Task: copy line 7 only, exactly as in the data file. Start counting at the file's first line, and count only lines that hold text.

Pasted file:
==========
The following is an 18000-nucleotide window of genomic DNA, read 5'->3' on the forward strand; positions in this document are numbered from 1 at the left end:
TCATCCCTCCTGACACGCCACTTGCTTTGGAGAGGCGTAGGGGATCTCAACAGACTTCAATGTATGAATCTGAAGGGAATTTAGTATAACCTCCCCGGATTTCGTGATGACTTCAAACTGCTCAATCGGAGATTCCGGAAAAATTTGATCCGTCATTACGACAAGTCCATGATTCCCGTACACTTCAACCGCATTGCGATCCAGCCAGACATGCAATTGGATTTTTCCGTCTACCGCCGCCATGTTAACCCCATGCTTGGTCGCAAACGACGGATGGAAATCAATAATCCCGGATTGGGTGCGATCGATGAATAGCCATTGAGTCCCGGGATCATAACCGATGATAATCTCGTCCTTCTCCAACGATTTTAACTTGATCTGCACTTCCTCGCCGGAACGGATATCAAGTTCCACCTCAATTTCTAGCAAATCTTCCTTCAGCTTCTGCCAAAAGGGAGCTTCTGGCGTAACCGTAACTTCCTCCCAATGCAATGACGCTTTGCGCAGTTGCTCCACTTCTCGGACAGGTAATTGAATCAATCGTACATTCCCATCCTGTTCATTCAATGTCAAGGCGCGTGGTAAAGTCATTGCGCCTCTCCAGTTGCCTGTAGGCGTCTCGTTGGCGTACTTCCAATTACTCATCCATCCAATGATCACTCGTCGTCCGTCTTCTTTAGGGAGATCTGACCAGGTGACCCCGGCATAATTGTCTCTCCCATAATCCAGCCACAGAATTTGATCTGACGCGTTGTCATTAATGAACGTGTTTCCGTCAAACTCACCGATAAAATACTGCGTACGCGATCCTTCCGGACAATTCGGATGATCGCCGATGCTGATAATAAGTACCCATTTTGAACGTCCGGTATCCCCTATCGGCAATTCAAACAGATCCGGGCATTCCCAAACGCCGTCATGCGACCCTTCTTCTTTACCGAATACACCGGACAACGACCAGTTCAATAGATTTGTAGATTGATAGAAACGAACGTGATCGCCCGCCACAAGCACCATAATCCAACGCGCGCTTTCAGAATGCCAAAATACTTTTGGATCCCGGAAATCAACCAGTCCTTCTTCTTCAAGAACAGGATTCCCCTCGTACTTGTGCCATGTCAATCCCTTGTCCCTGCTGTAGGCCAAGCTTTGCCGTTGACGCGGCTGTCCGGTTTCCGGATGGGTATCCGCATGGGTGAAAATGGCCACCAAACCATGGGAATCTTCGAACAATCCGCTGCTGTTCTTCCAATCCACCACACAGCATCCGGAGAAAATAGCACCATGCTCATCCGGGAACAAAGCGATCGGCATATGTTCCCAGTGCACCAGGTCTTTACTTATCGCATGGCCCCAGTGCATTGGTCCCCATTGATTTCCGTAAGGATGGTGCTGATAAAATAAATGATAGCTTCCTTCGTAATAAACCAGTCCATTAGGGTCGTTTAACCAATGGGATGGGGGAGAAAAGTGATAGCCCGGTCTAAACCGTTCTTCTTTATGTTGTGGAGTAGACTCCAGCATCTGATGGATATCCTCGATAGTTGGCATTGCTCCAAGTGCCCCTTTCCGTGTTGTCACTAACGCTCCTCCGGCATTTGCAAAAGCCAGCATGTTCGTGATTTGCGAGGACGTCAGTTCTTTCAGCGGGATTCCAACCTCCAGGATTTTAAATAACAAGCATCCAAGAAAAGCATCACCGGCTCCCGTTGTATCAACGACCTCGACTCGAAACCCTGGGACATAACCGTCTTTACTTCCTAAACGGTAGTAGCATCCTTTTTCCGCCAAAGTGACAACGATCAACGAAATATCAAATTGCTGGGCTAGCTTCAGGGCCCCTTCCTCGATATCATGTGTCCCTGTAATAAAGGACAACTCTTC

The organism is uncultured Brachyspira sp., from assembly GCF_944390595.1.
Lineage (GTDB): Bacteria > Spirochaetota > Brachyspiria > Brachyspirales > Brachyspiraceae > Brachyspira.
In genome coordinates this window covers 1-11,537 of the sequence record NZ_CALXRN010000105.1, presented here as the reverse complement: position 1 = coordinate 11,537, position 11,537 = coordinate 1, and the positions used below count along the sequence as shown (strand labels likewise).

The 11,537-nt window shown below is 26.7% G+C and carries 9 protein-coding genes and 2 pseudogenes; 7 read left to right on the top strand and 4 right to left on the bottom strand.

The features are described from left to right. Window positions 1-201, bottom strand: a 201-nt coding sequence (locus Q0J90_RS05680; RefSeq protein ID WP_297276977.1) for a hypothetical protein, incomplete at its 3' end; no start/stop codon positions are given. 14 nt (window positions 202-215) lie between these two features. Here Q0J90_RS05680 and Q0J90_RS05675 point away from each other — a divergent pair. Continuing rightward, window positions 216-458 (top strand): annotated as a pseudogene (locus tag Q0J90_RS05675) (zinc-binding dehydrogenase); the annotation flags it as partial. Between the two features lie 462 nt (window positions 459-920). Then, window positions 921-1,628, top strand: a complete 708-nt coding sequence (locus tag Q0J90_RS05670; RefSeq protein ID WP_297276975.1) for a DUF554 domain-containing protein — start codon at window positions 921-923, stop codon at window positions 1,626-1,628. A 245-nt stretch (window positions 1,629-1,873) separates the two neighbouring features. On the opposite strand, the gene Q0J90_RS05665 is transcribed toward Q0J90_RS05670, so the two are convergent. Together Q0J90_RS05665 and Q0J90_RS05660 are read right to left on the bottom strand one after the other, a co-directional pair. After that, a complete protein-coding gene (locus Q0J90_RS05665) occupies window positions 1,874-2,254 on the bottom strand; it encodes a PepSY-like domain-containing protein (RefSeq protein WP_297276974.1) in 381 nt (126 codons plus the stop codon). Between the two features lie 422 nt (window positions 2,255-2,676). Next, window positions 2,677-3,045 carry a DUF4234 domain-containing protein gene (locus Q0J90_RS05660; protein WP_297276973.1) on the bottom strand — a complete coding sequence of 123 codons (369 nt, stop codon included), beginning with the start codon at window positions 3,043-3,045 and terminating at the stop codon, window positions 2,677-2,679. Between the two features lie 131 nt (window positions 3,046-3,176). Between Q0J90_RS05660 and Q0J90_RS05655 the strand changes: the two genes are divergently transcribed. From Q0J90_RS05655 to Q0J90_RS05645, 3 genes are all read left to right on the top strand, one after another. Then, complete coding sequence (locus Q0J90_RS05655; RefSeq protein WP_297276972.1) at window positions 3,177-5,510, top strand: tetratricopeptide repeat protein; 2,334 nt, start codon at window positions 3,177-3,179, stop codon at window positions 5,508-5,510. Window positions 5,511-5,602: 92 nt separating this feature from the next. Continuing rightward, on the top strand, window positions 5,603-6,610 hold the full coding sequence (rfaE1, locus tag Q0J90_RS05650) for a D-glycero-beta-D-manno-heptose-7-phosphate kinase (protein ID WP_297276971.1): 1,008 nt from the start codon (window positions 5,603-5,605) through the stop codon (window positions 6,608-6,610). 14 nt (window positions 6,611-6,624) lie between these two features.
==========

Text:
The features are described from left to right. Window positions 1-201, bottom strand: a 201-nt coding sequence (locus Q0J90_RS05680; RefSeq protein ID WP_297276977.1) for a hypothetical protein, incomplete at its 3' end; no start/stop codon positions are given. 14 nt (window positions 202-215) lie between these two features. Here Q0J90_RS05680 and Q0J90_RS05675 point away from each other — a divergent pair. Continuing rightward, window positions 216-458 (top strand): annotated as a pseudogene (locus tag Q0J90_RS05675) (zinc-binding dehydrogenase); the annotation flags it as partial. Between the two features lie 462 nt (window positions 459-920). Then, window positions 921-1,628, top strand: a complete 708-nt coding sequence (locus tag Q0J90_RS05670; RefSeq protein ID WP_297276975.1) for a DUF554 domain-containing protein — start codon at window positions 921-923, stop codon at window positions 1,626-1,628. A 245-nt stretch (window positions 1,629-1,873) separates the two neighbouring features. On the opposite strand, the gene Q0J90_RS05665 is transcribed toward Q0J90_RS05670, so the two are convergent. Together Q0J90_RS05665 and Q0J90_RS05660 are read right to left on the bottom strand one after the other, a co-directional pair. After that, a complete protein-coding gene (locus Q0J90_RS05665) occupies window positions 1,874-2,254 on the bottom strand; it encodes a PepSY-like domain-containing protein (RefSeq protein WP_297276974.1) in 381 nt (126 codons plus the stop codon). Between the two features lie 422 nt (window positions 2,255-2,676). Next, window positions 2,677-3,045 carry a DUF4234 domain-containing protein gene (locus Q0J90_RS05660; protein WP_297276973.1) on the bottom strand — a complete coding sequence of 123 codons (369 nt, stop codon included), beginning with the start codon at window positions 3,043-3,045 and terminating at the stop codon, window positions 2,677-2,679. Between the two features lie 131 nt (window positions 3,046-3,176). Between Q0J90_RS05660 and Q0J90_RS05655 the strand changes: the two genes are divergently transcribed. From Q0J90_RS05655 to Q0J90_RS05645, 3 genes are all read left to right on the top strand, one after another. Then, complete coding sequence (locus Q0J90_RS05655; RefSeq protein WP_297276972.1) at window positions 3,177-5,510, top strand: tetratricopeptide repeat protein; 2,334 nt, start codon at window positions 3,177-3,179, stop codon at window positions 5,508-5,510. Window positions 5,511-5,602: 92 nt separating this feature from the next. Continuing rightward, on the top strand, window positions 5,603-6,610 hold the full coding sequence (rfaE1, locus tag Q0J90_RS05650) for a D-glycero-beta-D-manno-heptose-7-phosphate kinase (protein ID WP_297276971.1): 1,008 nt from the start codon (window positions 5,603-5,605) through the stop codon (window positions 6,608-6,610). 14 nt (window positions 6,611-6,624) lie between these two features.